Kurt von wore dreadlocks? For those of you not familiar with Kurt von Trapp, he is a 10 year old boy in The Sound of Music, which was first a broadway musical in 1959 and then became a movie in 1965, starring Julie Andrews. The von Trapps were Austrian and the story takes place right before World War II, so the question is, can a von Trapp boy have dreadlocks? Is color-blind casting permissible with such a iconic musical? Apparently not, not even in a modern day high school production. The sentiment was made plain by a man who said to my son – fresh off the stage as Kurt von Trapp – “I bet they didn’t have many dreadlocks in 1938 Austria.”
This was overheard by my husband and I; My son just smiled wanly and continued on his way. I don’t even know if he completely heard the man, didn’t understand what he was saying or didn’t know how to respond. I mean, what would one say, “Thank you?”
Dumbfounded, I analyzed what I was feeling and why. What the man said wasn’t racist per se and he could have even been giving a compliment (in a weird way), but yet the hairs on the back of my neck were standing up. Why? Thinking about it later I concluded that it comes down to this: that man was essentially saying that my son was in a role originally meant to be played by a white person – because I know he wasn’t just talking about the dreadlocks. He did not say anything about his performance or experience as Kurt von Trapp, like “Great job!” or “Did you enjoy playing that role?”, but rather the focus was on his appearance as clearly not what a typical 1938 Austrian would have looked like.
Even in a high school theater performance, is it naive to think that we can be color-blind and focus on the ability of the person to convey the character in a convincing way and not whether or not they “look the part”? My son gave a great performance as Kurt von Trapp; he was a von Trapp child. In his first school musical he was cast as Winthrop Paroo in The Music Man, played by Ron Howard in the 1962 film version, and he tore the house down with his performance of “Gary Indiana.”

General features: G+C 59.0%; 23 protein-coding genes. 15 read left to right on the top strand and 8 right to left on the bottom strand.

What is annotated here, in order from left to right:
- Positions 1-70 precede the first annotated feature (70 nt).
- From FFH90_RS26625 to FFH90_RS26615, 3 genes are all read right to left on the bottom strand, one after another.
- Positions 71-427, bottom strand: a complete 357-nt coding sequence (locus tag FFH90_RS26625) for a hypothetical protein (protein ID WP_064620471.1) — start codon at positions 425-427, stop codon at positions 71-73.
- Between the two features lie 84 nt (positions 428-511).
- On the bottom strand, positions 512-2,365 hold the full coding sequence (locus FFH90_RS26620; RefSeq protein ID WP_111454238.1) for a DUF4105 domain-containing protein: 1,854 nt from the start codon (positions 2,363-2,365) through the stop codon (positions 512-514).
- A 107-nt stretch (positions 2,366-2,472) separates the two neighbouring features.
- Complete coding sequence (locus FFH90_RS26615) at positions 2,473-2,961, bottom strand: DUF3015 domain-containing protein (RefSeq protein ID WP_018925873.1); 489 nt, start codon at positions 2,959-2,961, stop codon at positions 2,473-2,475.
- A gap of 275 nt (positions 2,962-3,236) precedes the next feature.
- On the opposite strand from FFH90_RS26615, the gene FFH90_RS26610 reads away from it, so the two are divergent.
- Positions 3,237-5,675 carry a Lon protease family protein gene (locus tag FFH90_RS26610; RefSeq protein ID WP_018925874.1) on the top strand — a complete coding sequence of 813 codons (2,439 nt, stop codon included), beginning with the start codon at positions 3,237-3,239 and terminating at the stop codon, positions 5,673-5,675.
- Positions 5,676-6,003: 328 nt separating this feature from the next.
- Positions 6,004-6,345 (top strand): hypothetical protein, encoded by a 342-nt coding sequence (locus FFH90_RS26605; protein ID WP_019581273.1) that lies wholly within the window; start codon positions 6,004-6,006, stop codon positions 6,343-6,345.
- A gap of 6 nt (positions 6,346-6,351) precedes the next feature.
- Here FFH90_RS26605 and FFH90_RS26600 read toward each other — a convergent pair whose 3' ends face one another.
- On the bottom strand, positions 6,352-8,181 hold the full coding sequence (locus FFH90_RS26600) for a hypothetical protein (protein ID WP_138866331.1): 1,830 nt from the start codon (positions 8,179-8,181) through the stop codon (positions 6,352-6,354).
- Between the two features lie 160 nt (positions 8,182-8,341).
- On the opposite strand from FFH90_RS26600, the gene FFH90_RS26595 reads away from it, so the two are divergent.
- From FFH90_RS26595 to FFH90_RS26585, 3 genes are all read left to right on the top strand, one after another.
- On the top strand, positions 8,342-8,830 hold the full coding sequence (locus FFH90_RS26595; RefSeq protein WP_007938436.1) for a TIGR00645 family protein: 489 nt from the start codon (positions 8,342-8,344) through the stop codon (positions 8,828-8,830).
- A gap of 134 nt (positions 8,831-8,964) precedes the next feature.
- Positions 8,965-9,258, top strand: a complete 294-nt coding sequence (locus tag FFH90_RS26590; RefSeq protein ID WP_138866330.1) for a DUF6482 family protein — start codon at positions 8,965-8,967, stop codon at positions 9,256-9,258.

Thankfully that man’s comment was in no way indicative of the audience at large or my son’s school. In my research for this post I learned about color-blind casting – also called non-traditional or integrated casting – which is the practice of casting a role without thought to the actor’s ethnicity (I knew that my son’s school did this, I just didn’t know that it had a name in the acting world). I would hope that all schools employ such practices, because after all a school should be a place of exploring, learning and growing. I expect young actors to continue to challenge and change the status quo of traditional casting in theater and film.
There are already organizations dedicated to theatrical inclusion such as the Non-Traditional Casting Project and there are notable non-traditional roles that African Americans have played in recent years: Denzel Washington in Much Ado About Nothing and Julius Caesar, and Laurence Fishburne in The Lion in Winter and Othello, just to name a couple. Grey’s Anatomy was created completely without specific character ethnicity, so the casting process was wide open, consequently it has one of the most diverse ensembles casts on a prime time network today.
I honestly don’t think that man meant anything by this comment. I just think that he is myopic and uncultured. The fact is that the world is becoming increasingly more diverse in the workplace, politics (hello Mr. President!) and culturally. If a small independent high school in Georgia can show a middle-aged white man that yes, Kurt von Trapp can have dreadlocks, perhaps his eyes were opened just a little bit wider.